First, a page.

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Romania At a Glance

Why should you go to Romania? The straight answer is because it is one of the most beautiful countries of Southeast Europe. If you don?don't have months to spare, do not want to travel too far, Romania is the place for you. From projects for 2 weeks to 2 months, you could volunteer here either for your gap year or summer break. It has remnants of rustic Europe charm. Even in cities where you will find cars racing down the streets, you will almost anywhere find horse drawn buggies, green mountains, cone shaped haystacks and herds of sheep that bounce along.

From grand Gothic buildings to spectacular Castles and Palaces as well as numerous Churches and Monasteries a lover of architecture would be spoilt for choice. Temperatures can greatly vary in Romania. Winters are quite cold and summers can get very hot. There is much variation in its climate: the average annual temperature in the south is 11°C, 7°C in the north and only 2°C in the mountains. In recent summer months, temperatures have risen to 35 degrees Celsius and winter chills going about to 35 degrees celsius.

Although the public transport systems are in no way as developed as their western counterparts, the trains, although infrequent, always show up on time. To reach Harghita County where the majority of projects are based, foreign travellers have the option of flying into Budapest and then catching the train to Miercurea-Ciuc. Although this is definitely the longer option, flights to Budapest are usually more in frequency and cheaper. The other option would be to fly to a Romanian airport. The nearest is Targu Mures, where volunteers could be picked up by our local country representative or there is Cluj Napoca, a 5 hour train journey away from Miercurea-Ciuc.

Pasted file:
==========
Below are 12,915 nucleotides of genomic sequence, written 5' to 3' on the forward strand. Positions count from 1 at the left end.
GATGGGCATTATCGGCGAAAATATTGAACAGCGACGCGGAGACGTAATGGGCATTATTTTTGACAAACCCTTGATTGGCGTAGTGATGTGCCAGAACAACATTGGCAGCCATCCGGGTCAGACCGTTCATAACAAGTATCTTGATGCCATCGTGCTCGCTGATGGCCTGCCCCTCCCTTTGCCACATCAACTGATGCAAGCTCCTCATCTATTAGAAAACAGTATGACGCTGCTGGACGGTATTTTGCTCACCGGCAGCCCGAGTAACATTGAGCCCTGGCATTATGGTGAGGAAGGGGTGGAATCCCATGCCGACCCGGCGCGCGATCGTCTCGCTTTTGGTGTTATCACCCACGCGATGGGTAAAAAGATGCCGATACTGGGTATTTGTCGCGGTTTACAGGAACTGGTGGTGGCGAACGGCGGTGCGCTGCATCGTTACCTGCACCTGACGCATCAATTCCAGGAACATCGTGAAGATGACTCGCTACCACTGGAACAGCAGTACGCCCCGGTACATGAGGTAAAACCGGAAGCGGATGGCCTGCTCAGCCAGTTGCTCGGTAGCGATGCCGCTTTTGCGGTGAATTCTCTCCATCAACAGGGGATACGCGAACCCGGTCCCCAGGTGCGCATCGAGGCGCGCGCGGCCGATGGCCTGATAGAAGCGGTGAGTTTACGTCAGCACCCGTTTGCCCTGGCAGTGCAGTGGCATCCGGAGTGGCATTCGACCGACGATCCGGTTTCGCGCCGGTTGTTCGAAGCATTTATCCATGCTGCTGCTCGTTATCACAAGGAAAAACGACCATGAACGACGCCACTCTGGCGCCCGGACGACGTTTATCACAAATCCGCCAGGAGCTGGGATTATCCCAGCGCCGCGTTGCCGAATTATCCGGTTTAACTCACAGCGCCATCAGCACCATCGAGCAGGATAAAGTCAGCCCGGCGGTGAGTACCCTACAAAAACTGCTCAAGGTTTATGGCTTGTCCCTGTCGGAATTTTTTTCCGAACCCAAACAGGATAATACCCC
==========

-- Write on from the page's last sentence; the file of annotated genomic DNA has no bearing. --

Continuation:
Buses are another form of transport open to volunteers although their reliability varies usually depending on how far it has had to travel. So, don't set your watches by those traveling from Moldavia but the local networks usually arrive on time.


Romania's history has not been as idyllically peaceful as its geography. Over the centuries, various migrating people invaded Romania. Romania's historical provinces Allachia and Moldova offered furious resistance to the invading Ottoman Turks. Transylvania for a very long time was under the rule of the Habsburg (Austro-Hungarian) empire although it remained an autonomous province.

It is because of this history that many Transylvanians still classify themselves as Hungarians and speak the Hungarian language although since being defeated in World War I, this region was officially handed over to Romania. In the city of Miercurea-Ciuc approximately 80% of its inhabitants have Hungarian as their mother tongue.

In the 1940's, with the soviet troops on its territory, Romania entered the sphere of influence of Soviet Union. After Stalin's death, Romania distanced itself from Moscow. Romania's post World War II history as a communist-bloc nation is more widely known, primarily due to the excesses of the former dictator Nicolae Ceausescu. Many locals have vivid memories of their time under communism that they are more than happy to share with anyone that shows an interest. In December 1989 a national uprising led to his overthrow. The 1991 Constitution established Romania as a republic with a multiparty system, market economy and individual rights of free speech, religion and private ownership.

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